Calfee was at it again today with this exercise in bending bamboo into a beach cruiser design with some sweet horns for handlebars and forks. Ã‚Â They also had a mountain bike, road bike and tandem on display…check the rest of the story to see more pics and details on these bikes…
The obvious question is: Ã‚Â How do they make bikes out of bamboo? Ã‚Â Here’s the scoop:
The darker bamboo you’ll see on the following pics is the result of the smoke-curing process, which dries and strengthens the bamboo and prevents it from splitting. Ã‚Â Then it’s rubbed with tongue oil and coated with a matte clear coat. Ã‚Â The “tubes” are bonded together with a mix of hemp fiber and epoxy that’s pressed to remove any bubbles. Ã‚Â Once the epoxy is dry, the “lugs” are sanded to shape and smooth them. Ã‚Â The frames have a 10 year warranty (they’ll repair any splits for you) and are supposedly more resistant to damage than carbon. Ã‚Â The road version, shown below, can be ordered with carbon chainstays to increase stiffness…just in case you want to race on it (?).Ã‚Â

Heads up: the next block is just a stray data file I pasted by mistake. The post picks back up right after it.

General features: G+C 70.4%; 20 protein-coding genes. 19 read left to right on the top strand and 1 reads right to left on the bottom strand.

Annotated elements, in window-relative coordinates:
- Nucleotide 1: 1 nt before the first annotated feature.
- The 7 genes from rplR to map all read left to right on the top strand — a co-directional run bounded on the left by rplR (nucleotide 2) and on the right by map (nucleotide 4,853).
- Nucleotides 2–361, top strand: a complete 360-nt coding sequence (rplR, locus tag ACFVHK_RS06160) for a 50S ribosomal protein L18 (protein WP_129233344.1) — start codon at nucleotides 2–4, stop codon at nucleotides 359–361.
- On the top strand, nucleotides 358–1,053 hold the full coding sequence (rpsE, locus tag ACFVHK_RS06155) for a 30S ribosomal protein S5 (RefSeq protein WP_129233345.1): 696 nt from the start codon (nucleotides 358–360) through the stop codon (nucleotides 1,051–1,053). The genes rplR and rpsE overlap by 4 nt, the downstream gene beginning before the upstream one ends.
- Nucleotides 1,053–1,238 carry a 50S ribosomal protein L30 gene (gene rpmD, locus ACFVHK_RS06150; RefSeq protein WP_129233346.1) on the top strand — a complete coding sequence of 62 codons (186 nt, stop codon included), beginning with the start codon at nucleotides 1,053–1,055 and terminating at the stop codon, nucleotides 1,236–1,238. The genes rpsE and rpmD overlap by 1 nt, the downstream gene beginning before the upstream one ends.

Frame weights are 4.5 to 5.0 lbs depending on size and the bamboo. Ã‚Â The bamboo diameter is selected based on the frame size, and obviously, no two frames are identical. Ã‚Â MTB and Road retail for $2,695 (frame only) and come in three stock sizes. Ã‚Â For $500 more, you can send in your measurements and have one built to fit your limbs.
Note the hole (above) near the cable housing. Ã‚Â On the road bike, the housing ran into the hole with just the cable running along the top tube into another hole, then the housing went on to the rear brake.
Their rep said these frames are as durable as any traditional frame, and their 10 year warranty speaks to that, but how do you take care of these frames? Ã‚Â Simple. Ã‚Â Hand wash them with water and a mild soap. Ã‚Â They have a city bike coming out soon, too.